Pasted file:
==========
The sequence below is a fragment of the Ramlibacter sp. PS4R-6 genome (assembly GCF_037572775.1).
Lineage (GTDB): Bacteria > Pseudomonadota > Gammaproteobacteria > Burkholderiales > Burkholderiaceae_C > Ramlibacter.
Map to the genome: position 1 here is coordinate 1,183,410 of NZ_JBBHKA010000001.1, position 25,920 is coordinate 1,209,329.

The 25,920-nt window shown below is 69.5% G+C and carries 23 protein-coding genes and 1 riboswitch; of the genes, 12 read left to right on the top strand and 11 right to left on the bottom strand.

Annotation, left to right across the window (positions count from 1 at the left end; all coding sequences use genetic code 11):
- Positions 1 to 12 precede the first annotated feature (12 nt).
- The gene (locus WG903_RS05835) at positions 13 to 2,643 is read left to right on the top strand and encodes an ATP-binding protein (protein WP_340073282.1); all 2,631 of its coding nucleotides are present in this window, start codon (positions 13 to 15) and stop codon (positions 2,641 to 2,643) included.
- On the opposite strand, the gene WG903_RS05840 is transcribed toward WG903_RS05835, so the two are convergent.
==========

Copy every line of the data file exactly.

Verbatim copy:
The sequence below is a fragment of the Ramlibacter sp. PS4R-6 genome (assembly GCF_037572775.1).
Lineage (GTDB): Bacteria > Pseudomonadota > Gammaproteobacteria > Burkholderiales > Burkholderiaceae_C > Ramlibacter.
Map to the genome: position 1 here is coordinate 1,183,410 of NZ_JBBHKA010000001.1, position 25,920 is coordinate 1,209,329.

The 25,920-nt window shown below is 69.5% G+C and carries 23 protein-coding genes and 1 riboswitch; of the genes, 12 read left to right on the top strand and 11 right to left on the bottom strand.

Annotation, left to right across the window (positions count from 1 at the left end; all coding sequences use genetic code 11):
- Positions 1 to 12 precede the first annotated feature (12 nt).
- The gene (locus WG903_RS05835) at positions 13 to 2,643 is read left to right on the top strand and encodes an ATP-binding protein (protein WP_340073282.1); all 2,631 of its coding nucleotides are present in this window, start codon (positions 13 to 15) and stop codon (positions 2,641 to 2,643) included.
- On the opposite strand, the gene WG903_RS05840 is transcribed toward WG903_RS05835, so the two are convergent.